Every now and then, the classic (and now 75 years young) film “The Wizard of Oz” still manages to pop up in the news—most recently it was in the past few weeks when another one of the film’s very few surviving cast members, “Munchkin” Ruth Robinson Duccini passed at the age of 95. This void leaves but one last living little person from the once 124-strong Munchkin troupe: Jerry Maren, the “center” Lollipop Guild kid, who incidentally, I had the pleasure of actually meeting several years ago…
But as a lifelong fan of The Wizard of Oz, I often reflect back on another very intriguing “Oz-centric” news story that broke in Central Illinois back in the spring of 1996, when a New York-based Womens’ Studies professor researching the life of suffragist Matilda Joslyn Gage made her way to Bloomington’s Evergreen Memorial Cemetery to make a remarkable discovery—an old, illegible grave marker designating the final resting spot of a five month old infant that had died in November of 1898.
Why was this discovery so remarkable? Well, the infant was one Dorothy Louise Gage, born June 11, 1898 in Bloomington to Sophie Jewel and Thomas Clarkson Gage. Thomas was the son of Matilda Joslyn Gage, and brother of Maud (Gage) Baum.
Maud and her husband Frank were living in Chicago at the time-they had four sons, but Maud had always longed for a little girl and made frequent visits to see her family in Bloomington. She was very fond of her niece Dorothy, once describing her as “a perfectly beautiful baby. I could have taken her for my very own and loved her devotedly.”
Maud’s husband Frank was a failed theatre actor/impresario, journalist, and entrepreneur— in fact he had failed at almost everything he touched, except storytelling. Frank had a way with words, and upon Dorothy’s birth, he jokingly wrote to Maud’s family: “Can a girl of tender years cuss, chew terbacker, smoke corn silk, run away to swim in treacherous waters, and follow a band innumerable miles? NO! Therefore, rear boys…Let us cling only to thoughts of the sweet innocent child faces that will brighten our lives for years to come and make us thank God heartily that they have arrived at all.”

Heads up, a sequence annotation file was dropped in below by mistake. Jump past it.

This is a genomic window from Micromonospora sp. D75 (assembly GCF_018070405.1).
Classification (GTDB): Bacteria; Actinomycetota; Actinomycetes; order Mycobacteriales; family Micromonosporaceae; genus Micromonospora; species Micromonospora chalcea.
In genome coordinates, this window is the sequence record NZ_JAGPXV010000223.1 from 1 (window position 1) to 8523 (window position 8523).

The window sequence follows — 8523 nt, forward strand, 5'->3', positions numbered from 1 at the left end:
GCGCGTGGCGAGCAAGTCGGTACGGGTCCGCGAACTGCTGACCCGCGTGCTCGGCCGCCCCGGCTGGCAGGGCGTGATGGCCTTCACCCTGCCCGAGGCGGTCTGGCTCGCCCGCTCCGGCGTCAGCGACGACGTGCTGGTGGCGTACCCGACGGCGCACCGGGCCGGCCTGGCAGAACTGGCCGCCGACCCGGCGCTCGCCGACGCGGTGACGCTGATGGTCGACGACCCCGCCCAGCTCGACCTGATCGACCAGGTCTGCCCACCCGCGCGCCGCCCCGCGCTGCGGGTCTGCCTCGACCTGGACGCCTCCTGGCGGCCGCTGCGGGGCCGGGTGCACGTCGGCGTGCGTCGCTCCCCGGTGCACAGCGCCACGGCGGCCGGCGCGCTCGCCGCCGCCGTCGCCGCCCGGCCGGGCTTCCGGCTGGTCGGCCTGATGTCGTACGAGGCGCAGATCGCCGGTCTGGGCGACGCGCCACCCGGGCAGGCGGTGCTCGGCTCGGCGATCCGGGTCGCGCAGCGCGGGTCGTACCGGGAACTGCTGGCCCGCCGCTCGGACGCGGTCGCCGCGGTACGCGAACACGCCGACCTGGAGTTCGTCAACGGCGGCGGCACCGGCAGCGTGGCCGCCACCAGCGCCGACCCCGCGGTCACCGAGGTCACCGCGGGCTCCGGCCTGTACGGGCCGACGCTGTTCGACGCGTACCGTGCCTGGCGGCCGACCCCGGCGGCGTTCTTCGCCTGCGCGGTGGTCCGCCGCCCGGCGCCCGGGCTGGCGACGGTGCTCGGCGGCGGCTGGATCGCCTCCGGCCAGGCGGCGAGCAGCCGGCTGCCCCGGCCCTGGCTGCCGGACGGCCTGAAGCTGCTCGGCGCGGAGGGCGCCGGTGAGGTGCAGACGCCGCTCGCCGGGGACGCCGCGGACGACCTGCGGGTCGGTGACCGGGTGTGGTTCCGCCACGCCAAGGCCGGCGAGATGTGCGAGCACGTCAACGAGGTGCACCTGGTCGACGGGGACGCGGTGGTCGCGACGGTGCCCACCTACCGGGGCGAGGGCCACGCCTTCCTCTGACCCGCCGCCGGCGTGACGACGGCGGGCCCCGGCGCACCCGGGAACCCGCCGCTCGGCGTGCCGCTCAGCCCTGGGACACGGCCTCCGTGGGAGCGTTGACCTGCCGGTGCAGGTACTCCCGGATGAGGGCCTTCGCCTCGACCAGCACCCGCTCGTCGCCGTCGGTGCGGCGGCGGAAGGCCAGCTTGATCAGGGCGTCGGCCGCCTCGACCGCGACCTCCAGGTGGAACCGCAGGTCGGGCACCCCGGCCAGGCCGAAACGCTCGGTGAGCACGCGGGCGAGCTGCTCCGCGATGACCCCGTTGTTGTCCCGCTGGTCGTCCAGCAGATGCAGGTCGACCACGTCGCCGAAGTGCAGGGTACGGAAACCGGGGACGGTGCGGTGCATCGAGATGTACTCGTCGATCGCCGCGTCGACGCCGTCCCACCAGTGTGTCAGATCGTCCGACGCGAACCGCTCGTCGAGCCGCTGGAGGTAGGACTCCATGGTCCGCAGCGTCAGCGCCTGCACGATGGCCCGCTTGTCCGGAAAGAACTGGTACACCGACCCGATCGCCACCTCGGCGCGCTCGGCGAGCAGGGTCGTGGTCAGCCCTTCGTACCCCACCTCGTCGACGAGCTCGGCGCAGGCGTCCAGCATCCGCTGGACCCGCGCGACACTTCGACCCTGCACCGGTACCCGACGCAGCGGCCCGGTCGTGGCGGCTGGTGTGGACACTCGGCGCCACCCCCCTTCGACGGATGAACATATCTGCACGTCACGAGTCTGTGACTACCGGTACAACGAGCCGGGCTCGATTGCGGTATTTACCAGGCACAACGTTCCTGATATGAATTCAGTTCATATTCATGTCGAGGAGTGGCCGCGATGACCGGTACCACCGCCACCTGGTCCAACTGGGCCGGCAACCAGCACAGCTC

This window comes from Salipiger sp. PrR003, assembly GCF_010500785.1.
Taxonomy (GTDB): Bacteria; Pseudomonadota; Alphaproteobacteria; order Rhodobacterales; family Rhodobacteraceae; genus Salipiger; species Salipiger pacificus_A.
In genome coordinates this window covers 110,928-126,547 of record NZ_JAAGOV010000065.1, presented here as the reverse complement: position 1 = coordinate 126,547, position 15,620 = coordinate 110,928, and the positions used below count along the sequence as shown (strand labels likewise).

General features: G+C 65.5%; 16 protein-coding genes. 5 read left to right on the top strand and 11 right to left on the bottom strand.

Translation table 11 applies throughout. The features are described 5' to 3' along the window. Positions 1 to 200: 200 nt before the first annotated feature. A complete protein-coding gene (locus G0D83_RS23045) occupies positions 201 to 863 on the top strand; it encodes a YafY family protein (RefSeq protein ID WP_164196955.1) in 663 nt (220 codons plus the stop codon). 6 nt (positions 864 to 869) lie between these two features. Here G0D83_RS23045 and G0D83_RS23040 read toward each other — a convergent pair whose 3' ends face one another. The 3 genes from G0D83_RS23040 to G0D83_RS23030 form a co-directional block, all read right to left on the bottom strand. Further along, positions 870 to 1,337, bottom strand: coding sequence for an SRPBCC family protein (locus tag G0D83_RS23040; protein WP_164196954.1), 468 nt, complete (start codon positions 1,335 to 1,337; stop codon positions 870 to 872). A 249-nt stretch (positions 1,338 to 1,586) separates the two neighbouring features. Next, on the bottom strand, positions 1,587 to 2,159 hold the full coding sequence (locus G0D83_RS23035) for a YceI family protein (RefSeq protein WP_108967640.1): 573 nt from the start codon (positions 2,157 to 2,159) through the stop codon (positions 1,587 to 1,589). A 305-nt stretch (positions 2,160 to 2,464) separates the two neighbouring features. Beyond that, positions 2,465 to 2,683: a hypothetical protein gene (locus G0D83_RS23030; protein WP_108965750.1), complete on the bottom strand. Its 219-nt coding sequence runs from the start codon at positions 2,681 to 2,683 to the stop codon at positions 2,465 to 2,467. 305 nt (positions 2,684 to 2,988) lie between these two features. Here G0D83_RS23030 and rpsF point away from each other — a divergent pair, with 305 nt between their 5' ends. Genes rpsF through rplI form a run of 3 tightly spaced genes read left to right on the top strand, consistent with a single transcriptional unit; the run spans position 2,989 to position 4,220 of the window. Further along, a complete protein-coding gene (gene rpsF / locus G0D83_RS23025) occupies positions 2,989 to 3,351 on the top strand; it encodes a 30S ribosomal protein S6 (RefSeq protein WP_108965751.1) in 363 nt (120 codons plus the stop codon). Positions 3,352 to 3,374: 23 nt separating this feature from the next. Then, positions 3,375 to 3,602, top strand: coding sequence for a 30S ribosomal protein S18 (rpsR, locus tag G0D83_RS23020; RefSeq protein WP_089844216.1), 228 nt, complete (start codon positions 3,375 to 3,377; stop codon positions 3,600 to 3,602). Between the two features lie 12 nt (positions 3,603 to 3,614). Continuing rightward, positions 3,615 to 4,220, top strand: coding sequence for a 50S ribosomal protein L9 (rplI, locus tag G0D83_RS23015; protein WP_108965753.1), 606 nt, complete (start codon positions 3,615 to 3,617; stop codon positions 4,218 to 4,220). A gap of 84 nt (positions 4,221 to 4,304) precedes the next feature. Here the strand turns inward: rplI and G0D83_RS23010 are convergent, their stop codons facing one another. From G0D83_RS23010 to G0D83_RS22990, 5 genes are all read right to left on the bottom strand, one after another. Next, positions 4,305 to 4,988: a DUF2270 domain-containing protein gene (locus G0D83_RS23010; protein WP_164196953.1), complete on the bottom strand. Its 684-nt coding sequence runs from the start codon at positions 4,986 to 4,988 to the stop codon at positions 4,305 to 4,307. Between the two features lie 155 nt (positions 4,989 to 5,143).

Dorothy had indeed arrived—but tragically, not for long. On November 11, 1898 (five months to the day after her birth), little Dorothy died of "congestion of the brain" according to records. Maud attended the funeral, and the grief that consumed her mandated medical attention.
By 1898 Frank was gaining some momentum as a published author, and for years had entertained not only his boys but scores of children in every neighborhood they had lived in with his tales, the most popular being ones he wove about a magical land allegedly named after his bottom filing cabinet, which was labeled “O-Z”.
He had finally taken Maud’s advice and begun writing down all of his stories on the Land of Oz. In the wake of little niece Dorothy’s sad death, and perhaps as a way to comfort his wife, it would seem he now had the perfect name for the little Kansas farm girl that travels over the rainbow to his magical land.